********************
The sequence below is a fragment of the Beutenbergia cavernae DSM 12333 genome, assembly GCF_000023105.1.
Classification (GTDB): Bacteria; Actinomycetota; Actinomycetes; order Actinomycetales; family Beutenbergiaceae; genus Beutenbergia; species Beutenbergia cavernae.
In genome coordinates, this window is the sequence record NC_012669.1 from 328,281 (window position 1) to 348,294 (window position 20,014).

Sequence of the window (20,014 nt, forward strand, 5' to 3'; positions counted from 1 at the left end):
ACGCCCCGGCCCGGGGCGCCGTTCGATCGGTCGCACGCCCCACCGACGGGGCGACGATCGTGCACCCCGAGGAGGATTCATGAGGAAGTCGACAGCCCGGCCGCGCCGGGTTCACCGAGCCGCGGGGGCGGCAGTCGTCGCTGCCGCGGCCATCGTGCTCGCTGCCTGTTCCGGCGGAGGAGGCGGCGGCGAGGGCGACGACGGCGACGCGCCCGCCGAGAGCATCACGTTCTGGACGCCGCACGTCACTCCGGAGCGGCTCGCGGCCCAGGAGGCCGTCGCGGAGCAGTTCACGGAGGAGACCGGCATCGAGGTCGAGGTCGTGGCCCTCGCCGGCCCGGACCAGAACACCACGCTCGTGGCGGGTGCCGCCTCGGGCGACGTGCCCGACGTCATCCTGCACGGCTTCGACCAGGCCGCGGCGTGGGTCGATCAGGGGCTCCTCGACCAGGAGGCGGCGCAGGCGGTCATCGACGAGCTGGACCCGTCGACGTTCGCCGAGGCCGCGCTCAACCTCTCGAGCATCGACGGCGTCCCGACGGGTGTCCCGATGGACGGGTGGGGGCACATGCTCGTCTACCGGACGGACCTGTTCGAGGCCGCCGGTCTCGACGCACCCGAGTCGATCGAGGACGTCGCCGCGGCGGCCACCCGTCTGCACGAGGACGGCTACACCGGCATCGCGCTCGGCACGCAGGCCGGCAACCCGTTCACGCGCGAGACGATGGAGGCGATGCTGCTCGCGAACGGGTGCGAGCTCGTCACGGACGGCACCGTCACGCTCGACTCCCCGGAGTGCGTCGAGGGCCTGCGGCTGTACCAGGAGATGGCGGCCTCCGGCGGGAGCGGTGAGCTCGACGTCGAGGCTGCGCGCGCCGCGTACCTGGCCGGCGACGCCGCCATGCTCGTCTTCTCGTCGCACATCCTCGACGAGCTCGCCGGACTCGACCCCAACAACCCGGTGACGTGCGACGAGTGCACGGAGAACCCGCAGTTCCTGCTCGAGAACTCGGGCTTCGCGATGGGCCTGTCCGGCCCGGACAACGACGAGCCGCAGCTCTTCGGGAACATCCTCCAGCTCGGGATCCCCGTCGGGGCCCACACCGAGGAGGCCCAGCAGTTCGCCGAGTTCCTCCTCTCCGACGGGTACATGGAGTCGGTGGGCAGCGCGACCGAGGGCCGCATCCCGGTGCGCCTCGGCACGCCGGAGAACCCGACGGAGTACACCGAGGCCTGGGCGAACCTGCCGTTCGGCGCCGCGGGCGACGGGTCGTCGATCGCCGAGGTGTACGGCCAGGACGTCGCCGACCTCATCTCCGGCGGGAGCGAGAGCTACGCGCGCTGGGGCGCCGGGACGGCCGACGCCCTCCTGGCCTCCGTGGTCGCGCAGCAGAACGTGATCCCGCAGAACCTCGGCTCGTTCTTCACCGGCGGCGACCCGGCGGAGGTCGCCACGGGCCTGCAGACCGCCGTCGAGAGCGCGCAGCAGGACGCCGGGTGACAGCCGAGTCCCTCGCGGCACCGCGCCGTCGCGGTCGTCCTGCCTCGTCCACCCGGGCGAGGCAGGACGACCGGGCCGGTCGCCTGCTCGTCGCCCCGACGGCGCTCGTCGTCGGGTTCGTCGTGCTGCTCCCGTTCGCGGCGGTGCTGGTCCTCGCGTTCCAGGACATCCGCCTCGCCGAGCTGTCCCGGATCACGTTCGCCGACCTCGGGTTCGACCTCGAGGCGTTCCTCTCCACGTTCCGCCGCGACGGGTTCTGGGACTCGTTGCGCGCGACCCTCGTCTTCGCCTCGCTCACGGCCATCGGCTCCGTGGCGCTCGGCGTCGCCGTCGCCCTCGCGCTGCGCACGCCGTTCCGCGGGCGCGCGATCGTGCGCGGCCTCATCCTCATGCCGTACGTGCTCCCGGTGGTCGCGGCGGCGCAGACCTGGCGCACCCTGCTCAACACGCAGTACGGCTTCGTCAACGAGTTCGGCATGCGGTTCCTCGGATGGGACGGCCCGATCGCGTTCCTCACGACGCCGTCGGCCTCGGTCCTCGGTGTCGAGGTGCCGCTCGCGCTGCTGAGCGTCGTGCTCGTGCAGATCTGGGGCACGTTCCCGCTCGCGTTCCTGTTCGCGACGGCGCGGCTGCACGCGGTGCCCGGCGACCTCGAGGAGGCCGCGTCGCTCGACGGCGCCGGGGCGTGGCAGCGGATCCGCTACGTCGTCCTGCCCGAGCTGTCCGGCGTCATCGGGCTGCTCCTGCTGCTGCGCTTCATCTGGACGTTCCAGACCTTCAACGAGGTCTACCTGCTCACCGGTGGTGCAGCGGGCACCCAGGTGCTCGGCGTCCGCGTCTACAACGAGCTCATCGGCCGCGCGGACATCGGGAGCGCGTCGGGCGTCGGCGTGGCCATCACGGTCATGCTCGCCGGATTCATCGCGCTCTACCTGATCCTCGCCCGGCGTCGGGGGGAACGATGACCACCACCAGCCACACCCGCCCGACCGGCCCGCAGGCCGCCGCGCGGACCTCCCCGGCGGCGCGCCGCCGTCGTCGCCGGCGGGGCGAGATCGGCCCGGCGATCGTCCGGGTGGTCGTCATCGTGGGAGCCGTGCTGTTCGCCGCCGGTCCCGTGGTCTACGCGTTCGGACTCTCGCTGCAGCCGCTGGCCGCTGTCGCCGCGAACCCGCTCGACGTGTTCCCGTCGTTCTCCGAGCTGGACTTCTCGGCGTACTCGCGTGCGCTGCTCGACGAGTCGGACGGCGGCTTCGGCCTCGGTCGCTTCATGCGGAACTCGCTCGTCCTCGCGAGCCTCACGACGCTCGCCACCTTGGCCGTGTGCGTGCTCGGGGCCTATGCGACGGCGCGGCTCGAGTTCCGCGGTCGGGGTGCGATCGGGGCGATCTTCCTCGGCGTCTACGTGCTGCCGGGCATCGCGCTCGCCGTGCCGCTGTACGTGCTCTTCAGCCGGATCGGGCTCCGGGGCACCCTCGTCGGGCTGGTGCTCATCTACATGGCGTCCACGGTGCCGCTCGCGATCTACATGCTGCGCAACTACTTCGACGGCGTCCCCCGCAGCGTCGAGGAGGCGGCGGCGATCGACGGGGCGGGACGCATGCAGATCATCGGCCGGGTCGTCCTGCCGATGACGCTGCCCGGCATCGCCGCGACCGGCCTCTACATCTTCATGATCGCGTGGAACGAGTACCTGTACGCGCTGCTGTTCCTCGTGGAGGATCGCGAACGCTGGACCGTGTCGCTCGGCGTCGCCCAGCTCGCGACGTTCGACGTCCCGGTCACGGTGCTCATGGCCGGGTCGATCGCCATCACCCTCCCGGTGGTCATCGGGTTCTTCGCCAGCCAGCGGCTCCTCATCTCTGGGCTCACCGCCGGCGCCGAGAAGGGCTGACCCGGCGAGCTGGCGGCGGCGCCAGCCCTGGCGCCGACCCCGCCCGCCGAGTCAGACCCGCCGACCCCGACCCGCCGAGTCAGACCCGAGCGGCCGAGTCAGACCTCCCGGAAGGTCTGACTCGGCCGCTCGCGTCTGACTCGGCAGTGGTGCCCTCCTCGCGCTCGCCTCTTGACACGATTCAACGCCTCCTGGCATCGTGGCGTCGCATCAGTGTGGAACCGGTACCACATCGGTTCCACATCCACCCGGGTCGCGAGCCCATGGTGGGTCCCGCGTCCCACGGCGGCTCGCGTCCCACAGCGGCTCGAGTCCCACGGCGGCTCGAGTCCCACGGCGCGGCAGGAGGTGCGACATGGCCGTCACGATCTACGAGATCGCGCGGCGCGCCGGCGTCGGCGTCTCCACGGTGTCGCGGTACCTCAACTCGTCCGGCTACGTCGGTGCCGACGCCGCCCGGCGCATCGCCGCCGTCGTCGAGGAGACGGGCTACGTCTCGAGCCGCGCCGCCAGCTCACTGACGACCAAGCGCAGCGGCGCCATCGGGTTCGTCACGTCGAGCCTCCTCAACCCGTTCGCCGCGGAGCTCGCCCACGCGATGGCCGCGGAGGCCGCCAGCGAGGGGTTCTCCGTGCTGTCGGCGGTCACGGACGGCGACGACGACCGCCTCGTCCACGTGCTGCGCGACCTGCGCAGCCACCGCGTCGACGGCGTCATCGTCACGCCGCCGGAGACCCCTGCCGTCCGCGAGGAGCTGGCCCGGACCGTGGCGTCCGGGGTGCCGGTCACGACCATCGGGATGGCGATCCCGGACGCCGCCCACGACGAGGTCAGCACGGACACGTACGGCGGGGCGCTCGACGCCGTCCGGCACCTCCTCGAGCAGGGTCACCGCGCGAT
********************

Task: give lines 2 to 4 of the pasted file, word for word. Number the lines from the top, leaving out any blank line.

Classification (GTDB): Bacteria; Actinomycetota; Actinomycetes; order Actinomycetales; family Beutenbergiaceae; genus Beutenbergia; species Beutenbergia cavernae.
In genome coordinates, this window is the sequence record NC_012669.1 from 328,281 (window position 1) to 348,294 (window position 20,014).

Sequence of the window (20,014 nt, forward strand, 5' to 3'; positions counted from 1 at the left end):